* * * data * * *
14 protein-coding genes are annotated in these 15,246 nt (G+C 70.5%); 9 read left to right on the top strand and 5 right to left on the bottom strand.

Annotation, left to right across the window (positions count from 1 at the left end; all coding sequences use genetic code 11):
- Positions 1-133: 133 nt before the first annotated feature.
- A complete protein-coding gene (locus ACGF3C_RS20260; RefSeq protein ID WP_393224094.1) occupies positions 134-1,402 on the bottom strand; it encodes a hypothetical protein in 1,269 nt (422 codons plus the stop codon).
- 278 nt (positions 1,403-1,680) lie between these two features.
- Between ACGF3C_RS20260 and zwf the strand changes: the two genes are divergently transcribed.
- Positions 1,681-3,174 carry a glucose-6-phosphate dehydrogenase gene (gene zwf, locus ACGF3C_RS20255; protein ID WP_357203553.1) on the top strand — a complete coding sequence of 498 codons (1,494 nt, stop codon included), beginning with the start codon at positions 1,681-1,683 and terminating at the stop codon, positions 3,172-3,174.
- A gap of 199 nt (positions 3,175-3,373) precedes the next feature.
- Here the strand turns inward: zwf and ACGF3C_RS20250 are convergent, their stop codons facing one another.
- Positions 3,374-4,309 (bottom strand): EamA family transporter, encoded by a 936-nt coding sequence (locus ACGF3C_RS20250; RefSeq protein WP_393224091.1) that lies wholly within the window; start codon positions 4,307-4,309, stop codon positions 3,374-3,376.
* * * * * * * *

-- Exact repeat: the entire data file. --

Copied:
14 protein-coding genes are annotated in these 15,246 nt (G+C 70.5%); 9 read left to right on the top strand and 5 right to left on the bottom strand.

Annotation, left to right across the window (positions count from 1 at the left end; all coding sequences use genetic code 11):
- Positions 1-133: 133 nt before the first annotated feature.
- A complete protein-coding gene (locus ACGF3C_RS20260; RefSeq protein ID WP_393224094.1) occupies positions 134-1,402 on the bottom strand; it encodes a hypothetical protein in 1,269 nt (422 codons plus the stop codon).
- 278 nt (positions 1,403-1,680) lie between these two features.
- Between ACGF3C_RS20260 and zwf the strand changes: the two genes are divergently transcribed.
- Positions 1,681-3,174 carry a glucose-6-phosphate dehydrogenase gene (gene zwf, locus ACGF3C_RS20255; protein ID WP_357203553.1) on the top strand — a complete coding sequence of 498 codons (1,494 nt, stop codon included), beginning with the start codon at positions 1,681-1,683 and terminating at the stop codon, positions 3,172-3,174.
- A gap of 199 nt (positions 3,175-3,373) precedes the next feature.
- Here the strand turns inward: zwf and ACGF3C_RS20250 are convergent, their stop codons facing one another.
- Positions 3,374-4,309 (bottom strand): EamA family transporter, encoded by a 936-nt coding sequence (locus ACGF3C_RS20250; RefSeq protein WP_393224091.1) that lies wholly within the window; start codon positions 4,307-4,309, stop codon positions 3,374-3,376.